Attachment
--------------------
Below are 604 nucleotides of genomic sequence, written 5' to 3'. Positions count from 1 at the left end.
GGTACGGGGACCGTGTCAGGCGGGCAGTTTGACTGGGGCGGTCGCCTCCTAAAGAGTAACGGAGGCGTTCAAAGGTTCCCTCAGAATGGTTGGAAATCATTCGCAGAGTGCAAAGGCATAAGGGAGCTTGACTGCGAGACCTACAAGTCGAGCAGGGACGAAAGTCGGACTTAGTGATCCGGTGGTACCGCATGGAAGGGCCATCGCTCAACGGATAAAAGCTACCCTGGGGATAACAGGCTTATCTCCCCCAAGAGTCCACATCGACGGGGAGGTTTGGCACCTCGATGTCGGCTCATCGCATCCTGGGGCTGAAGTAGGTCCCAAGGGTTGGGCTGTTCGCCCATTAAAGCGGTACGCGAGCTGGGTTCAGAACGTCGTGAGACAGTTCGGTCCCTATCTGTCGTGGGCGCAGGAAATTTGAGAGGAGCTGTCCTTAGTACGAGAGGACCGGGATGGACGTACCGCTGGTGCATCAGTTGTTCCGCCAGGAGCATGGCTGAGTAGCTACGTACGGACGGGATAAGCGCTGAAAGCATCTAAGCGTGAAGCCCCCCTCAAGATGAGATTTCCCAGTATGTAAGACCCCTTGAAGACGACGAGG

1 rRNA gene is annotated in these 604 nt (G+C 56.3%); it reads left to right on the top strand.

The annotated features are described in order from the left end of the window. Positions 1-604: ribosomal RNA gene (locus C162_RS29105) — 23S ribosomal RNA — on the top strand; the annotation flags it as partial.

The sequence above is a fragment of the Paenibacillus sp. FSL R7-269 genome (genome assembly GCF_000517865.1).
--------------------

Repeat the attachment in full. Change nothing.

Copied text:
Below are 604 nucleotides of genomic sequence, written 5' to 3'. Positions count from 1 at the left end.
GGTACGGGGACCGTGTCAGGCGGGCAGTTTGACTGGGGCGGTCGCCTCCTAAAGAGTAACGGAGGCGTTCAAAGGTTCCCTCAGAATGGTTGGAAATCATTCGCAGAGTGCAAAGGCATAAGGGAGCTTGACTGCGAGACCTACAAGTCGAGCAGGGACGAAAGTCGGACTTAGTGATCCGGTGGTACCGCATGGAAGGGCCATCGCTCAACGGATAAAAGCTACCCTGGGGATAACAGGCTTATCTCCCCCAAGAGTCCACATCGACGGGGAGGTTTGGCACCTCGATGTCGGCTCATCGCATCCTGGGGCTGAAGTAGGTCCCAAGGGTTGGGCTGTTCGCCCATTAAAGCGGTACGCGAGCTGGGTTCAGAACGTCGTGAGACAGTTCGGTCCCTATCTGTCGTGGGCGCAGGAAATTTGAGAGGAGCTGTCCTTAGTACGAGAGGACCGGGATGGACGTACCGCTGGTGCATCAGTTGTTCCGCCAGGAGCATGGCTGAGTAGCTACGTACGGACGGGATAAGCGCTGAAAGCATCTAAGCGTGAAGCCCCCCTCAAGATGAGATTTCCCAGTATGTAAGACCCCTTGAAGACGACGAGG

1 rRNA gene is annotated in these 604 nt (G+C 56.3%); it reads left to right on the top strand.

The annotated features are described in order from the left end of the window. Positions 1-604: ribosomal RNA gene (locus C162_RS29105) — 23S ribosomal RNA — on the top strand; the annotation flags it as partial.

The sequence above is a fragment of the Paenibacillus sp. FSL R7-269 genome (genome assembly GCF_000517865.1).